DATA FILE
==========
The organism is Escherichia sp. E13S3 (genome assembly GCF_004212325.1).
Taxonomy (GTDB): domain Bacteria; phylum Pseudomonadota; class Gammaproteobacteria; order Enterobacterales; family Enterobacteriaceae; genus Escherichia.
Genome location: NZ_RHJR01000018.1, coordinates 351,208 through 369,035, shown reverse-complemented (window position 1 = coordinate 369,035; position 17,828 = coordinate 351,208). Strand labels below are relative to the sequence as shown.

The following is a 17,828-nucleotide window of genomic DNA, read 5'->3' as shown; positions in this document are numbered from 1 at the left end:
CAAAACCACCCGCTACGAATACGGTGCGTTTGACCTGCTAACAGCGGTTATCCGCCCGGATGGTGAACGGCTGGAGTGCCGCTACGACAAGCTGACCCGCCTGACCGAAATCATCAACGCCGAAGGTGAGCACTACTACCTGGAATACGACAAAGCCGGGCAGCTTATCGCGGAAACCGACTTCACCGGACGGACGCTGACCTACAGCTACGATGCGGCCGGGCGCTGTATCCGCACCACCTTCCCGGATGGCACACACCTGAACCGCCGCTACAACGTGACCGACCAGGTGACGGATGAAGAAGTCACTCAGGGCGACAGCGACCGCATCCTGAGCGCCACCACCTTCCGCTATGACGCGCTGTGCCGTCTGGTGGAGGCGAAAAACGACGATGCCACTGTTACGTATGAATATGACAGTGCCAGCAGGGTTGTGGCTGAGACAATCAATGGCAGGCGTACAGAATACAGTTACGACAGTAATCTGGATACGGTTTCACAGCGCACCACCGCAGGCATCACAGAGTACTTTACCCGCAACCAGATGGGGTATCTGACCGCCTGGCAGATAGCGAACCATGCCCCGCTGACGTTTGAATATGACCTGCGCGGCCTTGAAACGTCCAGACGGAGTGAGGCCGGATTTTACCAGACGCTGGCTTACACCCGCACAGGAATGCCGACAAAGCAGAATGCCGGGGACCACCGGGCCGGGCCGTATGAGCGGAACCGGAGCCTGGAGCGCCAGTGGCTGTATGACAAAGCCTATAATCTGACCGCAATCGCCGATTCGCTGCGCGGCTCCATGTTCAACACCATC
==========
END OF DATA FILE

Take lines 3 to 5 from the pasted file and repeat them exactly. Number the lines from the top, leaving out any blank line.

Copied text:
Genome location: NZ_RHJR01000018.1, coordinates 351,208 through 369,035, shown reverse-complemented (window position 1 = coordinate 369,035; position 17,828 = coordinate 351,208). Strand labels below are relative to the sequence as shown.

The following is a 17,828-nucleotide window of genomic DNA, read 5'->3' as shown; positions in this document are numbered from 1 at the left end:
CAAAACCACCCGCTACGAATACGGTGCGTTTGACCTGCTAACAGCGGTTATCCGCCCGGATGGTGAACGGCTGGAGTGCCGCTACGACAAGCTGACCCGCCTGACCGAAATCATCAACGCCGAAGGTGAGCACTACTACCTGGAATACGACAAAGCCGGGCAGCTTATCGCGGAAACCGACTTCACCGGACGGACGCTGACCTACAGCTACGATGCGGCCGGGCGCTGTATCCGCACCACCTTCCCGGATGGCACACACCTGAACCGCCGCTACAACGTGACCGACCAGGTGACGGATGAAGAAGTCACTCAGGGCGACAGCGACCGCATCCTGAGCGCCACCACCTTCCGCTATGACGCGCTGTGCCGTCTGGTGGAGGCGAAAAACGACGATGCCACTGTTACGTATGAATATGACAGTGCCAGCAGGGTTGTGGCTGAGACAATCAATGGCAGGCGTACAGAATACAGTTACGACAGTAATCTGGATACGGTTTCACAGCGCACCACCGCAGGCATCACAGAGTACTTTACCCGCAACCAGATGGGGTATCTGACCGCCTGGCAGATAGCGAACCATGCCCCGCTGACGTTTGAATATGACCTGCGCGGCCTTGAAACGTCCAGACGGAGTGAGGCCGGATTTTACCAGACGCTGGCTTACACCCGCACAGGAATGCCGACAAAGCAGAATGCCGGGGACCACCGGGCCGGGCCGTATGAGCGGAACCGGAGCCTGGAGCGCCAGTGGCTGTATGACAAAGCCTATAATCTGACCGCAATCGCCGATTCGCTGCGCGGCTCCATGTTCAACACCATC